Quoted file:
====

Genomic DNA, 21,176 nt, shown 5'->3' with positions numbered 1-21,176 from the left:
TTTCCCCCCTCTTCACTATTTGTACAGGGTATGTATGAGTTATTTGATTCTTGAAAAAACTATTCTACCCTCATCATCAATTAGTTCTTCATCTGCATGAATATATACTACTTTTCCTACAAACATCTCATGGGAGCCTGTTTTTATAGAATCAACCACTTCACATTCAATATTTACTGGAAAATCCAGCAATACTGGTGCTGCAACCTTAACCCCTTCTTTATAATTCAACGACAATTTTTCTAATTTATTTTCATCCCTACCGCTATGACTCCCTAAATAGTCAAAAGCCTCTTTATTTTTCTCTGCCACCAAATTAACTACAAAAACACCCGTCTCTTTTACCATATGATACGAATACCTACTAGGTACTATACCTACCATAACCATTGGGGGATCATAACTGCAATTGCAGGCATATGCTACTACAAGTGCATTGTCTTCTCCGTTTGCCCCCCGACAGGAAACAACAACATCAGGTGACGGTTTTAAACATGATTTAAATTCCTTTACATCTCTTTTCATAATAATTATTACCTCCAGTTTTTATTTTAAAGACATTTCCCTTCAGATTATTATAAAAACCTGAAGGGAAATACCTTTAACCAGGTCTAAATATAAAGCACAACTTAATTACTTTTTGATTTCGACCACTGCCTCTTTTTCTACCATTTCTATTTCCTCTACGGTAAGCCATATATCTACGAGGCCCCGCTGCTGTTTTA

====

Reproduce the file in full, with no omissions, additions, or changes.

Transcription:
Genomic DNA, 21,176 nt, shown 5'->3' with positions numbered 1-21,176 from the left:
TTTCCCCCCTCTTCACTATTTGTACAGGGTATGTATGAGTTATTTGATTCTTGAAAAAACTATTCTACCCTCATCATCAATTAGTTCTTCATCTGCATGAATATATACTACTTTTCCTACAAACATCTCATGGGAGCCTGTTTTTATAGAATCAACCACTTCACATTCAATATTTACTGGAAAATCCAGCAATACTGGTGCTGCAACCTTAACCCCTTCTTTATAATTCAACGACAATTTTTCTAATTTATTTTCATCCCTACCGCTATGACTCCCTAAATAGTCAAAAGCCTCTTTATTTTTCTCTGCCACCAAATTAACTACAAAAACACCCGTCTCTTTTACCATATGATACGAATACCTACTAGGTACTATACCTACCATAACCATTGGGGGATCATAACTGCAATTGCAGGCATATGCTACTACAAGTGCATTGTCTTCTCCGTTTGCCCCCCGACAGGAAACAACAACATCAGGTGACGGTTTTAAACATGATTTAAATTCCTTTACATCTCTTTTCATAATAATTATTACCTCCAGTTTTTATTTTAAAGACATTTCCCTTCAGATTATTATAAAAACCTGAAGGGAAATACCTTTAACCAGGTCTAAATATAAAGCACAACTTAATTACTTTTTGATTTCGACCACTGCCTCTTTTTCTACCATTTCTATTTCCTCTACGGTAAGCCATATATCTACGAGGCCCCGCTGCTGTTTTA